Understanding the economic impact of museums
Museums and galleries in Britain: economic, creative and social impacts
In 2006 the NMDC and the Museums, Libraries and Archives Council (MLA) jointly commissioned this report by Tony Travers of the London School of Economics which analyses a number of Britain’s leading museums and galleries in terms of visitor numbers, economic impacts, civic functions and contributions to the country’s creativity and educational performance.
The report found that "the UK's museums and galleries could, with greater capacity to expand and improve, allow this country to be a world leader in creativity and scholarship." The report's positive findings included:
- Britain's museums and galleries are among the very best in the world. There is no other country in the world with such a powerful museum and gallery grouping within such a relatively small space.
- The economic benefits of the UK's major museums and galleries are estimated to be £1.5 billion per annum taking into account turnover and visitor expenditure. Wider economic impacts would be still greater.
- The annual turnover of Britain's major museums and galleries exceeds £900 million. Broadly £1 in every £1,000 in the UK economy can be directly related to the museum and gallery sector. The major museums and galleries spend over £650 million a year.
- New museums and galleries have contributed to the economic and social regeneration of industrial cities.
- There are 3,000 volunteers and over 140,000 friends linked to museums in the study a major contribution to civic engagement.
- There are over 42 million visits each year to major museums and galleries. It is more than attendance at the Premiership League plus the whole of the rest of league football for 2004-05. It is 50% more than the number of people who annually visit the West End and Broadway theatres combined.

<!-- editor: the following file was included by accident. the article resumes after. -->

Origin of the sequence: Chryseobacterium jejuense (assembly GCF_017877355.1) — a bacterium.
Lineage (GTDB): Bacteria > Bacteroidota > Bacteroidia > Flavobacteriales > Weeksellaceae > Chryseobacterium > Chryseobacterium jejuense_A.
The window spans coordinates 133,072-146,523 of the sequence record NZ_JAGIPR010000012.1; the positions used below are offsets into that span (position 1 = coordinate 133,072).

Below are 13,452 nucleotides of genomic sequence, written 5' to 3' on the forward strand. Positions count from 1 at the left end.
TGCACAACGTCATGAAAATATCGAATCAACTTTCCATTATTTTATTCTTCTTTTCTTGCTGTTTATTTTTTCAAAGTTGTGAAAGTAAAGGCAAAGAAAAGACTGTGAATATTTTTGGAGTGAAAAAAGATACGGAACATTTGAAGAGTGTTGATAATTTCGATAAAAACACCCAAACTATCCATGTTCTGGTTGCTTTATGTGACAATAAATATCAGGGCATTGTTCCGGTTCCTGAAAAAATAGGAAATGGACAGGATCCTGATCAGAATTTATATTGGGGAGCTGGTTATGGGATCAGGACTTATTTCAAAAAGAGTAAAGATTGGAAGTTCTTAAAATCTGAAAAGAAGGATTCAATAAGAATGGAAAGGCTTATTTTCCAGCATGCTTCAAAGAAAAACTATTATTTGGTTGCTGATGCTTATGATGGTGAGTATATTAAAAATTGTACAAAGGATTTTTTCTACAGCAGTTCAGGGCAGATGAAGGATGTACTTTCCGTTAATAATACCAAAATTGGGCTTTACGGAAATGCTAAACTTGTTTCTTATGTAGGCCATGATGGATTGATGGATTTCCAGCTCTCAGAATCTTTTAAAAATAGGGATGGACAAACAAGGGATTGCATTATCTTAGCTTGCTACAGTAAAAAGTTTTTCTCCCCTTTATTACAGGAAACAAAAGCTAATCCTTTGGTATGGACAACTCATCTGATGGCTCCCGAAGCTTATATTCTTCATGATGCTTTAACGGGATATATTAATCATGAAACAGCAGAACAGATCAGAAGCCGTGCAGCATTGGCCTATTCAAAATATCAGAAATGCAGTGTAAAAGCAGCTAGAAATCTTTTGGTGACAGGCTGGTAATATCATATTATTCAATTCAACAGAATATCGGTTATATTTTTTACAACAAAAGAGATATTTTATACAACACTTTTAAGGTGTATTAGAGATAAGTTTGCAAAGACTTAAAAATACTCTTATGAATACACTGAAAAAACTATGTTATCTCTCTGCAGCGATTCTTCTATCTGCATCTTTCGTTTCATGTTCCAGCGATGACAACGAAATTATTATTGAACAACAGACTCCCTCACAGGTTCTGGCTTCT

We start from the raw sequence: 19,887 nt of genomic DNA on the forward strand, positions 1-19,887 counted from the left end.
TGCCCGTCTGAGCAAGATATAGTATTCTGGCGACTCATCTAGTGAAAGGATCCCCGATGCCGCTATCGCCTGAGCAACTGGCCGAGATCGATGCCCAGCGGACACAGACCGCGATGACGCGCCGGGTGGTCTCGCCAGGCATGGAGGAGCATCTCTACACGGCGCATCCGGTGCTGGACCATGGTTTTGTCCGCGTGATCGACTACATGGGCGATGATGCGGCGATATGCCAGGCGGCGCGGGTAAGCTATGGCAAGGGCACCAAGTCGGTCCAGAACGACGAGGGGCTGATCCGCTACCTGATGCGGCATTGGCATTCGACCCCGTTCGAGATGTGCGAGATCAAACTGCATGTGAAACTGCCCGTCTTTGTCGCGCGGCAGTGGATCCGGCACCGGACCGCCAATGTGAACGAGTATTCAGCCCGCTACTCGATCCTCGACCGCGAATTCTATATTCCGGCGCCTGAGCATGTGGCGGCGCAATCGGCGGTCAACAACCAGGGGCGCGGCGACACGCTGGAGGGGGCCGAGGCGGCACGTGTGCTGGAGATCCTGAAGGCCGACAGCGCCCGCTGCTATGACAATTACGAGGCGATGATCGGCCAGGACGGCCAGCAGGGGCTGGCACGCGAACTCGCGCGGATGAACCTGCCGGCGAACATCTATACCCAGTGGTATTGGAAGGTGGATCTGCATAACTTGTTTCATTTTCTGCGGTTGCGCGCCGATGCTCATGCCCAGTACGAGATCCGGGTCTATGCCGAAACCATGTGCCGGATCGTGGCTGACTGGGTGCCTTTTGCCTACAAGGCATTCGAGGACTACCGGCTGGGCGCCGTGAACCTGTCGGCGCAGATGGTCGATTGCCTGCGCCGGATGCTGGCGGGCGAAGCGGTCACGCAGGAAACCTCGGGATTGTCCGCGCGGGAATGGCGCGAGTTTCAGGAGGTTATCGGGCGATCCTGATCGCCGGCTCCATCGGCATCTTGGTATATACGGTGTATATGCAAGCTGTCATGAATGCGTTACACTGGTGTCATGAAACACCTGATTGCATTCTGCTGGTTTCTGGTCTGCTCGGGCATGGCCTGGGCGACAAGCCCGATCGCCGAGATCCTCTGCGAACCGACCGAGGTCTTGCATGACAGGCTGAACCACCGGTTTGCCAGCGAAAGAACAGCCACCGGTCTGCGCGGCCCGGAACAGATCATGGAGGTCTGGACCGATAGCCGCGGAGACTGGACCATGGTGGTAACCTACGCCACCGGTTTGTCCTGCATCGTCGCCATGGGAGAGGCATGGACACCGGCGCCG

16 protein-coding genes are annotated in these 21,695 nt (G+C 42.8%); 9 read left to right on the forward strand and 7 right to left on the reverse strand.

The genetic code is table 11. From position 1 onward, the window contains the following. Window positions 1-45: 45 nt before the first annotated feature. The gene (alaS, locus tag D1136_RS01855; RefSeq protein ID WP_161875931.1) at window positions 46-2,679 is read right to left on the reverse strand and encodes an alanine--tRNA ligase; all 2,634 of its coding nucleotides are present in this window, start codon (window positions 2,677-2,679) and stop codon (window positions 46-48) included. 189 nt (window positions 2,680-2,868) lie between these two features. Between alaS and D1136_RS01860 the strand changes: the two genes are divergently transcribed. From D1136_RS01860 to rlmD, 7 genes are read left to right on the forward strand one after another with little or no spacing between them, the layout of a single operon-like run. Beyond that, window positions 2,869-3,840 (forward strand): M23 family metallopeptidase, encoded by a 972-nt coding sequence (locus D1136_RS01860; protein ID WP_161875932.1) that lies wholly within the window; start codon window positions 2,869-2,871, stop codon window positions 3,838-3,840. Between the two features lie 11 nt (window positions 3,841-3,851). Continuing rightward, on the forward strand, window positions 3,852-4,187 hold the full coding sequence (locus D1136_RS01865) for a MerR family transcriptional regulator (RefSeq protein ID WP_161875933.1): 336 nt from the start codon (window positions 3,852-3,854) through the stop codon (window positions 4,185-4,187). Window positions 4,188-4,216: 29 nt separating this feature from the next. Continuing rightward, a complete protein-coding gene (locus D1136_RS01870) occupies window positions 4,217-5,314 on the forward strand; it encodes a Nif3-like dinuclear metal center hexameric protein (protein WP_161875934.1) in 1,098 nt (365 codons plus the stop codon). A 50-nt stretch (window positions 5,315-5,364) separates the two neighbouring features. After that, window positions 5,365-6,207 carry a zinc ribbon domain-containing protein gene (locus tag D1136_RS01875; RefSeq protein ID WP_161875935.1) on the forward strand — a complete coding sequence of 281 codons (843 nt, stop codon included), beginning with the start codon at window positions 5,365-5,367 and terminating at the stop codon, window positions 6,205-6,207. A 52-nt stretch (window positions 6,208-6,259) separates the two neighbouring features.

- Seven of the top ten visitor attractions in the UK are museums. Museums and galleries are a significant factor in attracting visitors to the UK but they need to develop if they are to continue to complete against institutions that are developing in other countries.
- The kinds of people visiting museums are changing. Regional museum visits by people from lower socio-economic groups and by black and minority ethnic groups increased by 15.2% and 60% respectively in 2002-04.
- In 2005-06 there were over 100 million website visits for the major museums and galleries covered by the report.
Valuing museums: impact and innovation among national museums
The 2006 report Museums and Galleries in Britain: Economic, Creative and Social Impacts builds on research conducted by Tony Travers, LSE and Stephen Glaister, Imperial College, published in 2004: Valuing Museums: Impact and Innovation Among National Museums.
This report details the economic, educational and broader cultural impact of the national museums and galleries. Set out against the context of the wider objectives of these institutions, government policy and funding requirements, the report finds a sector which has unique international scale and standing and that, with an annual impact of £2bn, is significant economically.
Beyond this, the extent of the contributions these institutions make to the cross-Whitehall agendas of education, social inclusion and the regions are highlighted, while the report acknowledges that, without additional investment in their infrastructures, national museums and galleries cannot sustain these levels of activity.
Download the report.